Crystal Bridges Museum of American Art is installing Sol Lewitt's 70-foot eye-crosser "Wall Drawing 880: Loopy Doopy," waves of complementary orange and green, on the outside of the Twentieth Century Gallery bridge. You can glimpse painters working on it from Eleven, the museum's restaurant, museum spokeswoman Beth Bobbitt said
  • Ted Suhl loses another bid for new trial; faces stiff sentencing recommendation

    Ted Suhl, the former operator of residential and out-patient mental health services, has lost a second bid to get a new trial on his conviction for paying bribes to influence state Human Services Department policies. Set for sentencing Thursday, Suhl faces a government request for a sentence up to almost 20 years. He argues for no more than 33 months.
  • Football and foster kids

    It took a football stadium to lay bare Republican budget hypocrisy in Arkansas.

Latest in Guest Writer

  • The politics of opportunity

    Are you sick of the election yet? One thing that seems certain is that our politics remain as hyperpartisan and dysfunctional as ever. I may be naive, but I think Arkansas has an opportunity to help lead the country back toward pragmatic progress on the issues that will make our families and communities stronger.
    • Oct 27, 2016
  • Don't blame trigger warnings

    "Trigger warnings" have recently resurfaced in the news because of a letter from a University of Chicago dean of students that warned incoming freshmen to not expect advance notice of potentially upsetting material in the classroom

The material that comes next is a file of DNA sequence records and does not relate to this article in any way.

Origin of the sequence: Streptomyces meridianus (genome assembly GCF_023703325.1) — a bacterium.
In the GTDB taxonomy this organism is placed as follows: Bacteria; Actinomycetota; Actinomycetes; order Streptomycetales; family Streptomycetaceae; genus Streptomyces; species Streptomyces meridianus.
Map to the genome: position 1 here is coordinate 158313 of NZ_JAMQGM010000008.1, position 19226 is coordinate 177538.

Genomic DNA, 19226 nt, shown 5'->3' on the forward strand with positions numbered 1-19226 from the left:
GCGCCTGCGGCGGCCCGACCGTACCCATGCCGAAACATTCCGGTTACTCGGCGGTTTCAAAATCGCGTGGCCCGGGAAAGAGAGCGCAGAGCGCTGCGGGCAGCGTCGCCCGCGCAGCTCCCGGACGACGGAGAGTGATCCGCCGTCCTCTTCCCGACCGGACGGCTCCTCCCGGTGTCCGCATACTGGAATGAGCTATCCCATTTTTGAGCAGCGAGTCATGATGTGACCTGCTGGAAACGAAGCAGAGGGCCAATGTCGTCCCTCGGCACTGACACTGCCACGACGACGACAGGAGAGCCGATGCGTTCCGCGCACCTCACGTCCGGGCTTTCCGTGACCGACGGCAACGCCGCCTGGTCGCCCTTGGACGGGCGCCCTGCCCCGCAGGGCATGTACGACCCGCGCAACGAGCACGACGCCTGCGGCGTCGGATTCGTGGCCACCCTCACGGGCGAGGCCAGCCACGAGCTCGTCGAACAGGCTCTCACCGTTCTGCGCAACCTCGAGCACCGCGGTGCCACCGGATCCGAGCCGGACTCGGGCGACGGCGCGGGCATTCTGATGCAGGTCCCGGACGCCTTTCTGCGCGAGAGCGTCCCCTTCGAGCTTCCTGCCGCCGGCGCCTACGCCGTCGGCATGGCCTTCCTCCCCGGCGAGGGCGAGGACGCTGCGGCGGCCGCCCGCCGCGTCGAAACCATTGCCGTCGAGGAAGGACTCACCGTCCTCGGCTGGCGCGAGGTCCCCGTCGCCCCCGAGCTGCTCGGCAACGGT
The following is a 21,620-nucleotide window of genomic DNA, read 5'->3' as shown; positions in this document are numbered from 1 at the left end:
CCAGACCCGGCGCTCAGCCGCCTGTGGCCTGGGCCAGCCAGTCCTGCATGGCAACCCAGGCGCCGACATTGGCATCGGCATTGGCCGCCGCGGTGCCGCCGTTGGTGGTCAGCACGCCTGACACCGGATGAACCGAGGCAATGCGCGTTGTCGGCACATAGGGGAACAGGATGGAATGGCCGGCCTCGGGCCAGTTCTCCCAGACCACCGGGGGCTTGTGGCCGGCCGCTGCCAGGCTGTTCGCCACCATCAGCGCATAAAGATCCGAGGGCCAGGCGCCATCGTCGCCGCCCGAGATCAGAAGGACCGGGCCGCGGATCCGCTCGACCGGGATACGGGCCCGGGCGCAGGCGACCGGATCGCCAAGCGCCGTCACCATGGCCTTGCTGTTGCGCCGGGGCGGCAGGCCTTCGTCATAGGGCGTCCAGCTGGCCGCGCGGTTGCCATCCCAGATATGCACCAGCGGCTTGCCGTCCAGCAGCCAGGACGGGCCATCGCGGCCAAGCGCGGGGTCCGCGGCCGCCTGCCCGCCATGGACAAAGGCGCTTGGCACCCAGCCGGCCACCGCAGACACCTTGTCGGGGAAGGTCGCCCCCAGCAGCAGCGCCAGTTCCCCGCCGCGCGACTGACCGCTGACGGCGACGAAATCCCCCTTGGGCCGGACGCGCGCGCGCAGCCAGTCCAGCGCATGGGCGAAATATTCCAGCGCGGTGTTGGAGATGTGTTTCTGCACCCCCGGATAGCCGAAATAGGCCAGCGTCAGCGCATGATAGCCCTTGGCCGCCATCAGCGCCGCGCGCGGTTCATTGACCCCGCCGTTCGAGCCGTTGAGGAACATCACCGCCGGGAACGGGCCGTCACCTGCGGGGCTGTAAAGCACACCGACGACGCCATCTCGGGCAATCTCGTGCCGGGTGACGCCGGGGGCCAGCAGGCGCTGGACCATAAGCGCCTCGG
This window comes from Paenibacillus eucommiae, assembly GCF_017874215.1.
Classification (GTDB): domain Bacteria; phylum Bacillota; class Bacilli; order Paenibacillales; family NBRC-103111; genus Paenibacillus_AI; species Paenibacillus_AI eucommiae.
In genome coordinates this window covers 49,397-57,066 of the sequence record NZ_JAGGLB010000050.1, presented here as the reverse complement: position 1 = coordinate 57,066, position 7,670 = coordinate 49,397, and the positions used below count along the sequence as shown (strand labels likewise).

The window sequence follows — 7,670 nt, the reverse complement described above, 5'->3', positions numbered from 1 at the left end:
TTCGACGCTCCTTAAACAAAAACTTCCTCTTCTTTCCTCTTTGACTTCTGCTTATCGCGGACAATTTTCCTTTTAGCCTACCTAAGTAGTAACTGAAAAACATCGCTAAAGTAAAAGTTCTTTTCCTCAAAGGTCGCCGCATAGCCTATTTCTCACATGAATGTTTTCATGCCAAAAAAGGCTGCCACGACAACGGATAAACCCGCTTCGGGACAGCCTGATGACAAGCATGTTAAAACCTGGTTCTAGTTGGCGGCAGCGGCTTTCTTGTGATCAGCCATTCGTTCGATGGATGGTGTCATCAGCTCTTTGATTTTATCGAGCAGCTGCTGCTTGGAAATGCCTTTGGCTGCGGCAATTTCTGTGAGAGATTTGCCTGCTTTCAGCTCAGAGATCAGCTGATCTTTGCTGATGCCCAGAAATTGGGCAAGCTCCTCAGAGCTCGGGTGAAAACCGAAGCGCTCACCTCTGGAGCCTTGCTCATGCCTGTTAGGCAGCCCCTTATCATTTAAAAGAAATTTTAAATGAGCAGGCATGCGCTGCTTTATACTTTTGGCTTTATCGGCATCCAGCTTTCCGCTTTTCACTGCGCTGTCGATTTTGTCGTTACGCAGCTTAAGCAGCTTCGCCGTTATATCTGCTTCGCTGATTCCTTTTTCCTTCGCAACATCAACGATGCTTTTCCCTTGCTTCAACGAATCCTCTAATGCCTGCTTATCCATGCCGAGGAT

• Sep 22, 2016
  • Schlafly's influence

    Phyllis Schlafly, mother, attorney and longtime antifeminist, died recently. What Schlafly promoted was not novel or new. Men had been saying that men and women were not equal for years. However, anti-feminism, anti-women language had much more power coming from a woman who professed to be looking out for the good of all women and families.
    • Sep 15, 2016
  • More »

Visit Arkansas

Jodi Morris's lifelong ties to the National Park Service

Jodi Morris's lifelong ties to the National Park Service

"History is always happening" at Little Rock Central High School National Historic Site

Event Calendar

« »


2 3 4 5 6 7 8
9 10 11 12 13 14 15
16 17 18 19 20 21 22
23 24 25 26 27 28 29
30 31  

Most Viewed

  • The politics of opportunity

    Are you sick of the election yet? One thing that seems certain is that our politics remain as hyperpartisan and dysfunctional as ever. I may be naive, but I think Arkansas has an opportunity to help lead the country back toward pragmatic progress on the issues that will make our families and communities stronger.
  • Football and foster kids

    It took a football stadium to lay bare Republican budget hypocrisy in Arkansas.
  • The end is near

    Practically speaking, it doesn't really matter if Donald Trump accepts the results of the November election.

Most Recent Comments

  • Re: Confrontation vs. innovation

    • Do you need Personal Loan? Business Cash Loan? Unsecured Loan Fast and Simple Loan? Quick…

    • on October 28, 2016
  • Re: Football and foster kids

    • I think Bart Hester just hates tax dollars being spent anywhere for anything.

    • on October 27, 2016
  • Re: The politics of opportunity

    • Maybe we need to revive a grassroots movement to have (1) nonpartisan redistricting (2)Top two…

    • on October 27, 2016

© 2016 Arkansas Times | 201 East Markham, Suite 200, Little Rock, AR 72201
Powered by Foundation